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Epilepsia. 2009 Sep;50(9):2117-22. doi: 10.1111/j.1528-1167.2009.02048.x. Epub 2009 Feb 26.

Bumetanide inhibits rapid kindling in neonatal rats.

Author information

  • 1Department of Pediatrics, Neurology Division, David Geffen School of Medicine at UCLA, Los Angeles, California 90095-1752, USA. mazarati@ucla.edu

Abstract

PURPOSE:

To examine the effects of bumetanide, a selective blocker of Na+-K+-2Cl- cotransporter (NKCC1), on hippocampal excitability and rapid kindling in immature rats.

METHODS:

Studies were performed in Wistar rats of three ages: postnatal day 11 (P11, neonatal), P14 (postneonatal), and P21 (preadolescent). Bumetanide (0.2, 0.5, 2.5 mg/kg) was given intraperitoneally 20 min prior to the beginning of the studies. Hippocampal excitability was examined by measuring threshold and duration of afterdischarge, which had been elicited by electrical stimulation of ventral hippocampus. Kindling procedure consisted of 80 electrical stimulations of ventral hippocampus, delivered every 5 min.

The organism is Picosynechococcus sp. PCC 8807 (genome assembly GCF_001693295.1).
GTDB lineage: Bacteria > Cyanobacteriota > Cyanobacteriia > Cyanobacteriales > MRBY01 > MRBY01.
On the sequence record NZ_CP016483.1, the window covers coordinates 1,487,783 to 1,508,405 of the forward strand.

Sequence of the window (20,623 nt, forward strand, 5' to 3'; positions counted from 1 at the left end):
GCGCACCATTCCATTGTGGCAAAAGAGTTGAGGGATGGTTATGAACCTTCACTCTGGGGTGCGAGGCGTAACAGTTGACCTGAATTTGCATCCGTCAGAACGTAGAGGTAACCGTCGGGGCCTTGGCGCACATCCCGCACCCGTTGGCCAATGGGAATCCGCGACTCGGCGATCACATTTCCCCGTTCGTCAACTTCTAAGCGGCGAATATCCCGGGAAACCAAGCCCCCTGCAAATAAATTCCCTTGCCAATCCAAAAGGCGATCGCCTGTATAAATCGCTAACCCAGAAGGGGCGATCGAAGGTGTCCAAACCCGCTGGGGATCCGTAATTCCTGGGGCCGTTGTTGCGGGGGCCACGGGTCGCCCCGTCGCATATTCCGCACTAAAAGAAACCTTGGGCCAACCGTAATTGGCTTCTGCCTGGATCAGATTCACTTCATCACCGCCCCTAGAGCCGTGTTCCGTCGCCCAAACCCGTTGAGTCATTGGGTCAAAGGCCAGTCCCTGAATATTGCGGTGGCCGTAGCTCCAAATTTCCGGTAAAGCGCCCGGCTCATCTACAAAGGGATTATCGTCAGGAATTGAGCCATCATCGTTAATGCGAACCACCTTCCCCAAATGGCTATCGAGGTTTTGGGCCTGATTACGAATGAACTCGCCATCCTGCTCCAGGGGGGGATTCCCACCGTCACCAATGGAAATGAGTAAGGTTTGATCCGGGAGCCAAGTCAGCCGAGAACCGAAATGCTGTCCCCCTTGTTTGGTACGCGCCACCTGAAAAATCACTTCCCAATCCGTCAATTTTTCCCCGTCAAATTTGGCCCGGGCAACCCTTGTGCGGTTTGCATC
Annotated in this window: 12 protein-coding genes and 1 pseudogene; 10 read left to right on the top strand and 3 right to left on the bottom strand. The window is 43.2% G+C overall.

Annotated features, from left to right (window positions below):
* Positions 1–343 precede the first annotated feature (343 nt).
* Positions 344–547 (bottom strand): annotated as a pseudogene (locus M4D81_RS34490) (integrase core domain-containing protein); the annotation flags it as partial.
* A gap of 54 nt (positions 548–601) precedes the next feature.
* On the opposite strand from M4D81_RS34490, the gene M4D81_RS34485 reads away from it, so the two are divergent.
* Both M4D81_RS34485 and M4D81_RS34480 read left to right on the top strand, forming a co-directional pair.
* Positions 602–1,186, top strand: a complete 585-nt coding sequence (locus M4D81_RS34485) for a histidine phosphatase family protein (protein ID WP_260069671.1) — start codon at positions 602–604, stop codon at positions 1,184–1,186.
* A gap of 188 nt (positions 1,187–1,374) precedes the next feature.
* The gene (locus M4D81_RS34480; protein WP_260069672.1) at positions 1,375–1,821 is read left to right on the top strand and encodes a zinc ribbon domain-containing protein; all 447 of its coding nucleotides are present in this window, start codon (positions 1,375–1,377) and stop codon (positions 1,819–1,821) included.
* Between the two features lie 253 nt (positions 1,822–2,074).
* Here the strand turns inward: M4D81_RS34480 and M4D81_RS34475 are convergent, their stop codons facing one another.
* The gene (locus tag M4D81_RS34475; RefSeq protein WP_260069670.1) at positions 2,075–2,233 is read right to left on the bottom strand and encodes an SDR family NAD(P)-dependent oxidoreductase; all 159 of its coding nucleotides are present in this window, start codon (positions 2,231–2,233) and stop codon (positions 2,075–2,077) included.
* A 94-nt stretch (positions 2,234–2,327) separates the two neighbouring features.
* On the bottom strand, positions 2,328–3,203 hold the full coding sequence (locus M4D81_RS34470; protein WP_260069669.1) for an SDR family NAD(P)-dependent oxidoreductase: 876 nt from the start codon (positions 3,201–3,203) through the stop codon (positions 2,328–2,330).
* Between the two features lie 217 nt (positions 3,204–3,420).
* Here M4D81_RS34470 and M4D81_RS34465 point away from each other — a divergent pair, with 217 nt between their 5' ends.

RESULTS:

At P11, bumetanide (0.5 mg/kg) increased the baseline hippocampal afterdischarge threshold and shortened the afterdischarge duration. Bumetanide delayed the occurrence, and reduced the number of full motor seizures during kindling, and prevented the development of kindling-induced enhanced seizure susceptibility in a majority of animals. At P14, bumetanide (0.5 mg/kg) induced no significant antiepileptic effects, although suppression of hippocampal excitability and inhibition of kindling were observed in a subset of animals. At P21, bumetanide (0.2; 2.5 mg/kg) exerted no effects on hippocampal excitability and kindling progression.

DISCUSSION:

The obtained results provide further evidence that bumetanide may be beneficial for treating neonatal seizures, and that NKCC1 represents a potential target for antiepileptic interventions in the immature brain.

PMID:
19260939
[PubMed - indexed for MEDLINE]
PMCID:
PMC2732750
Free PMC Article

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